Minister pledges legislation to tackle investment firms bulk-buying family homes

The Minister for Housing has pledged to introduce new legislation to tackle so-called ‘cuckoo funds’, but says it will not be ready for Cabinet this week
Minister pledges legislation to tackle investment firms bulk-buying family homes

James Ward, PA

Minister for Housing Darragh O’Brien says he “cannot stand over” a situation where large investment firms are bulk-buying family homes.

The issue has consumed Government in recent weeks, after it emerged that a global investment firm has bought the majority of newly built housing estates in Maynooth and Dublin.

The Minster has pledged to introduce new legislation to tackle the so-called “cuckoo funds”, but has admitted it will not be ready for this week’s Cabinet meeting.

He said: “We don’t want a situation prevailing where family homes are being purchased in bulk. It happened in my own constituency, in Donabate, just over two years ago. So it’s not a new phenomenon, unfortunately.

“I am looking at planning measures that I can bring forward that may help the situation, and I hope will help.

“We’re also working with my colleagues in the Department of Finance to see what measures we can bring forward, and to look at those options this week.

“I don’t expect to have those options for tomorrow.”

He added: “We need to ensure that the measures we bring forward are actually doable and will have a positive impact, to make sure that we don’t have first-time buyers competing against large investment funds.

“That’s not a situation that anyone could stand over, nor indeed that I as housing minister could stand over. ”

Mr O’Brien said the Government will examine all options, including his own legislation from 2019, drafted while he was in opposition, that would ring-fence new homes for first-time buyers.

Labour Senator Rebecca Moynihan last week threatened to reintroduce the Bill “word for word” in the Dáil, in a bid to provoke a Government response.

Other options being examined by Government include banning cuckoo funds entirely from city centre areas.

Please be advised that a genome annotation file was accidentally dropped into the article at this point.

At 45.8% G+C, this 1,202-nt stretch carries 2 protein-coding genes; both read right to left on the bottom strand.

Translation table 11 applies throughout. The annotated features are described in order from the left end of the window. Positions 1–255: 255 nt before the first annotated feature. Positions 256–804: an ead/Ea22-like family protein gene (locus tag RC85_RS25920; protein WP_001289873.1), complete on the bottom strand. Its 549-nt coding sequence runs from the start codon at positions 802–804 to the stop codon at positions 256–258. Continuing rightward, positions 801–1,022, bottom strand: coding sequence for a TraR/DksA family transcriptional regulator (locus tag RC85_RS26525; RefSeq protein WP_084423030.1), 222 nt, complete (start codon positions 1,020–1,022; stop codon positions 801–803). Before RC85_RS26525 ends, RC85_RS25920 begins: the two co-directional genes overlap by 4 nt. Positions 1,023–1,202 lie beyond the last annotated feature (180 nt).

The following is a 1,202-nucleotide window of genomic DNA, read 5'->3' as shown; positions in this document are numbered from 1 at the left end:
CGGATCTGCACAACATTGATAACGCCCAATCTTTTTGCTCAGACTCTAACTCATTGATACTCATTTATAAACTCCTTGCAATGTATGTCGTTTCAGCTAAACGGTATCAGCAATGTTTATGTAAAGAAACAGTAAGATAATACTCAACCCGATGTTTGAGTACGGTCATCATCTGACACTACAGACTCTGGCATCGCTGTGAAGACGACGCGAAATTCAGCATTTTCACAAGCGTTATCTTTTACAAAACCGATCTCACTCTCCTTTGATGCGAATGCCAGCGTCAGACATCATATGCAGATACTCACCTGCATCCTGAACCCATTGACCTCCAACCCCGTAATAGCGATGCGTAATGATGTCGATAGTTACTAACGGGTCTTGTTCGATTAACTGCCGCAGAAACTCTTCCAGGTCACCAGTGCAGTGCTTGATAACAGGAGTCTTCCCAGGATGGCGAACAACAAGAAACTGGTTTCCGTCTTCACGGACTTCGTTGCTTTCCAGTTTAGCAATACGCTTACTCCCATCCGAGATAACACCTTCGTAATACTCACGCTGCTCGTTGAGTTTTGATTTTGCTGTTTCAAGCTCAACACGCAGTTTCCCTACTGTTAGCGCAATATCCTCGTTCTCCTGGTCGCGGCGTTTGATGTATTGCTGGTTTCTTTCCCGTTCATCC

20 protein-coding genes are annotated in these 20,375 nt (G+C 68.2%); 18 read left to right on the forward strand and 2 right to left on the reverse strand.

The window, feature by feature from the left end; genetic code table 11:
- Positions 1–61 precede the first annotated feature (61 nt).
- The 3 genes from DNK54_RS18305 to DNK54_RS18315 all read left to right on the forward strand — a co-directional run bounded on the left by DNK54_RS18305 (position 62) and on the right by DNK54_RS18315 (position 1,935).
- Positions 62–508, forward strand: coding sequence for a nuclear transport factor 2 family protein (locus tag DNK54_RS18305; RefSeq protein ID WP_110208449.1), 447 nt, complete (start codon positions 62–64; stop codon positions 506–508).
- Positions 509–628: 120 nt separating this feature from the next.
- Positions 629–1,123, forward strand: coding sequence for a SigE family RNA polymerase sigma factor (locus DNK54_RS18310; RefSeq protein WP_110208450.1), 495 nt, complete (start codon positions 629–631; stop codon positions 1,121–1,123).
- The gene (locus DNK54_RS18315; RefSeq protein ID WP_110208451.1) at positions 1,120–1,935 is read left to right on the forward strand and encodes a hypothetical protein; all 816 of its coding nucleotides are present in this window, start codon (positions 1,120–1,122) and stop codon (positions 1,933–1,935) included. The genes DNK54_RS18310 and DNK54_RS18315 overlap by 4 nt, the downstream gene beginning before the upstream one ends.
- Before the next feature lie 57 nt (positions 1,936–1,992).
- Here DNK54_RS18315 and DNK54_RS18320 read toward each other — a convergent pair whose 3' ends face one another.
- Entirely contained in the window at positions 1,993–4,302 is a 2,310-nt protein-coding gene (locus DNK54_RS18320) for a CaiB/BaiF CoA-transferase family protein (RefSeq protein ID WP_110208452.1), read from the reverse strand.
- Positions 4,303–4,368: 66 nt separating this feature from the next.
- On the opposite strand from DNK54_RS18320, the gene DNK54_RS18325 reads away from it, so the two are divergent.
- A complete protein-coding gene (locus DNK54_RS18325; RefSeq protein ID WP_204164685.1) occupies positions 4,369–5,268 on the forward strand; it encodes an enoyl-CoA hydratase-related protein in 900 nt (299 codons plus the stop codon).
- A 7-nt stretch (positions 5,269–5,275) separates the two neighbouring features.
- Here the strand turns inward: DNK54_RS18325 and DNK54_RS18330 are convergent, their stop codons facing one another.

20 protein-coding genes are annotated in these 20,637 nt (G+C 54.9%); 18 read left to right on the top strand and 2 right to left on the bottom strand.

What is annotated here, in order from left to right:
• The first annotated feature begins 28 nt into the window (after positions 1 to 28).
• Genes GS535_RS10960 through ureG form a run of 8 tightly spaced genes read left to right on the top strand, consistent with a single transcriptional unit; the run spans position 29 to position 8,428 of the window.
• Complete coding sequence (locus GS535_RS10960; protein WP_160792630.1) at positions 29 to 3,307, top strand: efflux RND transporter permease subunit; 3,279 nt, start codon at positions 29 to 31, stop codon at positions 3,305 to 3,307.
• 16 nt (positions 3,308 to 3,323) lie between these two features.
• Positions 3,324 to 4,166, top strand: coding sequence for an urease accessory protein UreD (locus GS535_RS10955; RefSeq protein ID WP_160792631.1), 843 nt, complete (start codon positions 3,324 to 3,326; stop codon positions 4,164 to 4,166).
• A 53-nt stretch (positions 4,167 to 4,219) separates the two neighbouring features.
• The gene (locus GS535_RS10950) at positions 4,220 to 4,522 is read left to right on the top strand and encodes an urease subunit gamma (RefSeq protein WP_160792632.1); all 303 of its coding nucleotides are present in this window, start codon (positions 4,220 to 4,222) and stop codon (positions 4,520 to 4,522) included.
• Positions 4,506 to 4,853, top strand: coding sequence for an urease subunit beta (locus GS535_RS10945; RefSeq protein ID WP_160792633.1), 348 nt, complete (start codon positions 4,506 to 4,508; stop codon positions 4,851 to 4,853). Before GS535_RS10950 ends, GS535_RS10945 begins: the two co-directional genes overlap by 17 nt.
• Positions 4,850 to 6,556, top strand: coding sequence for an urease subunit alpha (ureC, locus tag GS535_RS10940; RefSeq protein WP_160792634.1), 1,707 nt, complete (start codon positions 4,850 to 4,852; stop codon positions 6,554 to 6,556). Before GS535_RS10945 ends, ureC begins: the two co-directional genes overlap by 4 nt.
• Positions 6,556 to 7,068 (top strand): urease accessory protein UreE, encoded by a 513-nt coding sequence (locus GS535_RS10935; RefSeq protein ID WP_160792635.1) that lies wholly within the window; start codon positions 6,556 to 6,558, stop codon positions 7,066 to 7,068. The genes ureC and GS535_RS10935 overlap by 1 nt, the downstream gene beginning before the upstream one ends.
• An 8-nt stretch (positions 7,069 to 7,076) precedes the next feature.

Mr O’Brien said: “I’m looking at all options, right back to the Bill I published myself back in 2019.

“I’m not going to set a limit on what we may possibly do until I see what legal options we’ve got.

“I will have those options, hopefully in the coming days, and I’ll be in a better position to share what they are with people at that stage.

“I’m assuming there’s going to be a discussion on it at Cabinet tomorrow. We may have the outline of some options tomorrow. But I’m not expecting a Cabinet decision tomorrow.”

The involvement of real estate investment trusts (REITs) or “cuckoo funds” in the housing market has been heavily criticised.

Opposition parties say housing policy over the last 10 years has incentivised the firms, as they pay no corporation tax, no capital gains tax, and minimal stamp duty.

The Taoiseach said last week the current situation was “not acceptable” and not in line with Government policy.

On Monday, Mr O'Brien admitted to losing approximately €15,000 after investing in a “cuckoo fund” in 2008.

The Irish Mail on Sunday reported Mr O’Brien had declared an interest in a global REIT fund run by Standard Life Assurance in 2008, having invested savings in the firm.

Mr O’Brien confirmed on Monday that he had invested around €30,000 in the product, and made a loss of 50 per cent.

“If anyone’s looking for investment advice don’t do what I did” he said.

“It was a very simple single premium investment product, which I declared as always, as I should have.”

Mr O’Brien said he has no other investments to declare at present.

He was speaking at the launch of the annual report by housing charity the Peter McVerry Trust.

The charity also launched its latest social housing scheme, a new build block of eight apartments, at New Street South in Dublin 8.

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